Who was Turner anyway?

Who was Turner anyway?

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A. Quick Look at…The Rhea County Spartans

A. Quick Look at the Rhea County Spartans

The all-girl Rhea County Spartans was a unit of young women from prominent families who refused to sit idly by when their fathers and sweethearts went off to war. Their home county, located in Eastern Tennessee, had raised seven Confederate companies—but also a single Union company. One local Federal sympathizer, a Rhea County farmer named John Walker, managed to dodge the Confederate draft and joined the 6th Tennessee Mounted Infantry, a Union company raised in Chattanooga.

The Rhea County Spartans were formed in the summer of 1862, headed by Captain Mary McDonald and her sister-in-law, First Lieutenant Caroline McDonald; their 1st Sergeant was Jane Catherine Keith and her adopted sister, Sarah E. “Sallie” Mitchell was 3rd Sgt. Jane’s two sisters Mary and Maggie also joined the Spartans. There are twenty-six members known by name, but some say that over a hundred ladies served in the petticoat brigade, riding side-saddle to aid their men in the war.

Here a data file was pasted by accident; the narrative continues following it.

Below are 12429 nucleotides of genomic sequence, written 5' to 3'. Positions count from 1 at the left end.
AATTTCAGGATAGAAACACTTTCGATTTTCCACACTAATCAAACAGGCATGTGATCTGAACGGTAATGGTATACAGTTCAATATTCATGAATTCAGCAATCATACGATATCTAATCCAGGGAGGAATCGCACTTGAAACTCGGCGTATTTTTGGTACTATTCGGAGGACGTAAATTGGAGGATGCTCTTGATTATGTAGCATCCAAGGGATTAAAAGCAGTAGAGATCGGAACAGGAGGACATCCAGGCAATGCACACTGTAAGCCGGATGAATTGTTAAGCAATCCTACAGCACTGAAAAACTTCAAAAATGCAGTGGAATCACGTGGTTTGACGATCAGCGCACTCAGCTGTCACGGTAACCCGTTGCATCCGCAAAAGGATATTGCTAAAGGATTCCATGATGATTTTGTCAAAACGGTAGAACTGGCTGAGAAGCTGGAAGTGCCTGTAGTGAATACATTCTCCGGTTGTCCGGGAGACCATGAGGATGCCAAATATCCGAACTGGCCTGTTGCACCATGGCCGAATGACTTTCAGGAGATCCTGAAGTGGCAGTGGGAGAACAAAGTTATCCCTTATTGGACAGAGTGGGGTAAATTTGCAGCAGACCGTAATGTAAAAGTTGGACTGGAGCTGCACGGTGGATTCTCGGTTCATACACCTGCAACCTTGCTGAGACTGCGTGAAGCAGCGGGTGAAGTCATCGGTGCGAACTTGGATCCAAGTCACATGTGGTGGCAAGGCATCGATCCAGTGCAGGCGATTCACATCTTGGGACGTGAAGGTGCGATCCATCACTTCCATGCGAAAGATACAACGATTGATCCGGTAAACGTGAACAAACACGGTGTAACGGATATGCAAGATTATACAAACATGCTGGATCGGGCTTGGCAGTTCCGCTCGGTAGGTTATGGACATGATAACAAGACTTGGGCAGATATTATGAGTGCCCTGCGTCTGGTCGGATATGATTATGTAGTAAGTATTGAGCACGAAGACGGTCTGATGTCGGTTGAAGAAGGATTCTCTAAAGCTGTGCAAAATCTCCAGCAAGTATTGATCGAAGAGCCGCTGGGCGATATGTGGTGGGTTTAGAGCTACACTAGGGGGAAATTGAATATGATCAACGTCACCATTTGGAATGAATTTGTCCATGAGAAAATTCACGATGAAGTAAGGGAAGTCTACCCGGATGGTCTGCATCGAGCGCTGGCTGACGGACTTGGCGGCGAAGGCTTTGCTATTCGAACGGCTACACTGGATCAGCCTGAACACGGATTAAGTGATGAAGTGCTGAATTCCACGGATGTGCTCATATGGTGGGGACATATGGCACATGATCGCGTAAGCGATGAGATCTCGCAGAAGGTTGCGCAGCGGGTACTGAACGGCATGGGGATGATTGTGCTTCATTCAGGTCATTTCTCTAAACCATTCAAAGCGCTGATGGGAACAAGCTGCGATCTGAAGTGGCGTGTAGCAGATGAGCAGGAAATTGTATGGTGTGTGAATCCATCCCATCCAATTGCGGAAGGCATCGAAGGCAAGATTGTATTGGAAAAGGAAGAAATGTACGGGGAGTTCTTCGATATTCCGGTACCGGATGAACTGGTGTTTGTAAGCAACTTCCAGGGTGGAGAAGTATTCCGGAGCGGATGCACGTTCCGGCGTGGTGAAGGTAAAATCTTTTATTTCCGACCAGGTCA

By the summer of 1863, Union troops had moved into the area. The presence of Burnside’s Ninth Corps forced the Spartans to meet clandestinely, mostly at churches around the McDonalds’ hometown of Washington. In December 1864, the area was firmly under Union control. However, Confederate guerrillas still struck blows for the secessionist cause.

Captain John Walker returned home to Rhea County with his company, the 6th Tennessee. Part of their mission was to combat Confederate bushwhackers, and Walker knew which locals were most likely to provide the guerrillas with aid. By April of 1865, the war was nearly done, but Captain Walker targeted the Rhea County Spartans and had the girls arrested. The ones who were unable to escape their pursuers were marched through the mud, while their Union captors rode. Upon reaching Bell’s Landing on the Tennessee River, they were herded onto the U.S.S. Chattanooga, which offered no quarters suitable for young women save for a small dining room that had been cleared to its furnishings. The exhausted Spartans slept on the floor. The boat took them to Chattanooga, where they were marched to the provost marshal’s office and forced to take the Union oath of allegiance. Having given their word, the Spartans were allowed to freshen up at the Central House Hotel and eat a meal, courtesy of the Army. Walker was ordered to escort the girls home, but he abandoned them at Bell’s Landing, leaving them to make their own way back. The war soon ended, and the Spartans slipped into obscurity, all but forgotten by the time their story was told in Confederate Veteran magazine in 1911.

This one’s for the girls.

© 2015 Anita Quick, All Rights Reserved.

This article was originally published in the January-February 2015 issue of The Shrapnel, the newsletter of the Turner Brigade. For information about The Shrapnel, contact Sheila Porter, Editor.